Your chance to win a £25 Amazon voucher and have your suggested name entered into a pedigree cattle herd book.
Commissioner Billy Neilson is looking for help from children 13 years and under to name some of his calves. Younger children may need someone to help them to send us their entry.
All the calves born in 2020 will have names that begin with the letter ‘Z’. Billy’s grandchildren have already named one calf Zoe and as all Billy’s cattle have the herd name of Cruachan, named after the mountain behind his croft, that calf will have the pedigree name of Cruachan Zoe.
Billy also looks after a herd of pedigree Luing cattle who have the herd name of Bonawe. Again all the calves born this year in that herd will have names that begin with the letter Z and registered with the prefix Bonawe.
The herd name for each calf is shown in the photos and you can send an entry for one or both calves. (there is a £25 voucher for each calf)
The calf from the Cruachan herd is a daughter of Waive, now those of you who have read a Blog Billy wrote a couple of years ago will remember Waive as a heifer who took great delight in causing mayhem in the “Big House” gardens https://croftingcommission.wordpress.com/2018/05/09/a-not-so-typical-day-on-the-croft-for-commissioner-billy-neilson/ so Billy is hoping her calf doesn’t follow in her mother’s hoofs!
Both calves are heifers and will be kept for stock so you’ll be able to follow their progress over the next couple of years as they grow up.
For the chance to win, enter the herd name followed by your suggestion in the “comments” on facebook or twitter, or you can private message us through facebook or twitter. Entries can also be sent to email@example.com with the word “Competition” as the subject.
The competition will run until midnight on 11 May. Thereafter all the suggested names will be emailed to the Commissioners who will pick a winner, which will be announced on 15 May.
The competition is not open to Crofting Commission employee’s children.
Please remember to entry the herd name before your suggested name.
An update for Natasha who posed a question following Commissioner, Andy Holt’s short video on raising the peats. https://www.youtube.com/watch?v=IJXdC4Rh5oc
You asked about the cutting and recovery of peat for fuel. There are local variations in the process, depending on which part of the Highlands and Islands it takes place. I live on a small island off the west coast of Shetland, Papa Stour and the peat was worked out many years ago. We used to visit a lady on the isle who remembered going to cut peats as a child. The families travelled by open boat, rowing and sailing, to the Island of Papa Little, about 5 miles across St Magnus Bay. This must have been sometime around 1920-30. We go by boat, our own or the council-run ferry, and drive a mile or so to our peat bank just outside the village of Sandness. Most Crofts in Shetland have a bank which goes with the Croft, but it is possible to get one by contacting someone called the peat constable who administers the system on behalf of whichever estate your preferred bank might be situated.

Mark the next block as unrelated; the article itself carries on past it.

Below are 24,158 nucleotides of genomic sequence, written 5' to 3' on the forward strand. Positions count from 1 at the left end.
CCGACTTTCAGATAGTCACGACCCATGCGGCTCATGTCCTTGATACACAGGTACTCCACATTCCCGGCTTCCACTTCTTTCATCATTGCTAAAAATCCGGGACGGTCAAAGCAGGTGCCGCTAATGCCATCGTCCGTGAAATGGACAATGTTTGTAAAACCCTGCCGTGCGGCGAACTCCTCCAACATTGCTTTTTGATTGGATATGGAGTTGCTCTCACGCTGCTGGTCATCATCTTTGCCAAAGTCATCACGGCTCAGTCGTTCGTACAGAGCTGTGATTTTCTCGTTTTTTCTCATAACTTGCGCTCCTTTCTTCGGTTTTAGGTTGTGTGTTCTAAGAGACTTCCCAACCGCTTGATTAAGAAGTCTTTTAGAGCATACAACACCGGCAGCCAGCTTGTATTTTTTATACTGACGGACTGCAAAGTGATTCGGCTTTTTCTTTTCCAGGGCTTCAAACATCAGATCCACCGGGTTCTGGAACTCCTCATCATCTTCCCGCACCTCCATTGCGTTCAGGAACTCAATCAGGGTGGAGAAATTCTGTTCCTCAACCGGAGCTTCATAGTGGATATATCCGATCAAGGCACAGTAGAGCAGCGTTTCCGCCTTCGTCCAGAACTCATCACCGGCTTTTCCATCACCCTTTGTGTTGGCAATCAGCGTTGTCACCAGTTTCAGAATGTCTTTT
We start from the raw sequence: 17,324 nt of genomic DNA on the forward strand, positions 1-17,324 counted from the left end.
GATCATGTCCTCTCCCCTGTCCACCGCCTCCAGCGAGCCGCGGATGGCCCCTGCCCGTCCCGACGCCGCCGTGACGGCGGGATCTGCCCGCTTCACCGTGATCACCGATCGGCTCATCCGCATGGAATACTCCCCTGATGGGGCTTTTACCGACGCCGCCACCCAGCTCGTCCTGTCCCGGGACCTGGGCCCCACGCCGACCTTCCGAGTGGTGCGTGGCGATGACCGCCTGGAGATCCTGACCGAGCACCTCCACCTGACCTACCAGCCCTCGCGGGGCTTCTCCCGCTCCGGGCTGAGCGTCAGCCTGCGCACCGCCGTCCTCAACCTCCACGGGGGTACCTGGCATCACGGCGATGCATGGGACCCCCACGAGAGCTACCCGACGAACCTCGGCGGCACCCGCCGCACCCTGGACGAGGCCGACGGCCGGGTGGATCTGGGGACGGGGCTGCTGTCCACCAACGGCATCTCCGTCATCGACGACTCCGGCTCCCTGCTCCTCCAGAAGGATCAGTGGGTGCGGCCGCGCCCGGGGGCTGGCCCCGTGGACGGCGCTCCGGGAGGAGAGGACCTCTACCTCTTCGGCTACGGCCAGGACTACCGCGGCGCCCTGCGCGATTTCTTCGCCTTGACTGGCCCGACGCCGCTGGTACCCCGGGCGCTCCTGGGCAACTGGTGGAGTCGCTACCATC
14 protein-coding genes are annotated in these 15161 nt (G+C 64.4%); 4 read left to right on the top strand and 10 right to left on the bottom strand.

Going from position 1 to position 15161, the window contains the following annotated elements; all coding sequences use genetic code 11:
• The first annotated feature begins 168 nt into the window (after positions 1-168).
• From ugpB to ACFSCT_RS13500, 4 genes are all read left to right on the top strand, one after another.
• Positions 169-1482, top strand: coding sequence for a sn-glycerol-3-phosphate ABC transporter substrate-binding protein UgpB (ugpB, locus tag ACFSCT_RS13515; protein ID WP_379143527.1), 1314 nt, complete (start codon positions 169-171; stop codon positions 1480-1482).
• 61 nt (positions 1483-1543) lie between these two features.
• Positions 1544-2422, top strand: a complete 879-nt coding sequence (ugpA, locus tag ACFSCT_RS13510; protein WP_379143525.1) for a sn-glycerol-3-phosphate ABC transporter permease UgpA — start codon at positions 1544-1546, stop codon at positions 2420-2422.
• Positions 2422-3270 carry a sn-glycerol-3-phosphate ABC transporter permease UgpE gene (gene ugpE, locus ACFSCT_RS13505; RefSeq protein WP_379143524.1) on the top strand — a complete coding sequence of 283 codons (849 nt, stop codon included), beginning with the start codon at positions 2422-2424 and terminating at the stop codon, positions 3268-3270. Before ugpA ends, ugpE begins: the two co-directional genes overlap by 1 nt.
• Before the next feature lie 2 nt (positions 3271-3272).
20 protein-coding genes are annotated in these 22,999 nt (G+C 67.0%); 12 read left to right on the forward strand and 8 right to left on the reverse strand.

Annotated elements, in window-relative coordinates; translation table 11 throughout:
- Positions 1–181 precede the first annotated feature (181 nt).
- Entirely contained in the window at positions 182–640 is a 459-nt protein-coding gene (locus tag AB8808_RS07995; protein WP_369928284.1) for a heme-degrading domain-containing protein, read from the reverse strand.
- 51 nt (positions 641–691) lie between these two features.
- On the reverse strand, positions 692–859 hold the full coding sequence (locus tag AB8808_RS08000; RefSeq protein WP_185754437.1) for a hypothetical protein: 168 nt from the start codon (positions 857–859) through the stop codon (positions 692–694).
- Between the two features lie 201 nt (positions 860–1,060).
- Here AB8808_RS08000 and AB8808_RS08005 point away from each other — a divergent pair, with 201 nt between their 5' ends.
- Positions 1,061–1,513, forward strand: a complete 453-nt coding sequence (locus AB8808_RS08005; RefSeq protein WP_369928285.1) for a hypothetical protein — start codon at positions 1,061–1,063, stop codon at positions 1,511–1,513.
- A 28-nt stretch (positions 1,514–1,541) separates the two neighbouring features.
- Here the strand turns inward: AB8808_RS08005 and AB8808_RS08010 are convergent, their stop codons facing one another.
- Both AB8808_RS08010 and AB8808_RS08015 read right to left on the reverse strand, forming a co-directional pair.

The process. First the bank, which in our case is around 30 yards long, is flayed. That is, we cut the top turf about one spade depth and two spade widths wide. We remove this in sods about one foot cubed and lay it in a line along the bottom of the bank to prevent erosion. Then we begin cutting using a special peat cutting tool, a cross between a narrow spade and a knife. In Shetland this implement is called a Tushkar. The first row of peats are tossed as far away as possible from the edge of the bank to leave room for the subsequent rows, which are built up into a wall along the top of the bank. When the cutting is finished we leave it to dry for a while. Could be days like this year with the fine dry weather. Could be weeks like last year’s very wet summer. Then comes the bit in the film, the raising. Each peat is built into little wigwam-shaped structures of 4-6 on end to allow further drying. This last process may need to be repeated once more in a poor summer. Finally when it’s dry, we bring a trailer, load the peats into it, bring it home and put it in our peat shed. In our case we build it into a stack in the shed which has slatted sides which allows for more drying. I hope this is helpful.
Best Wishes, Andy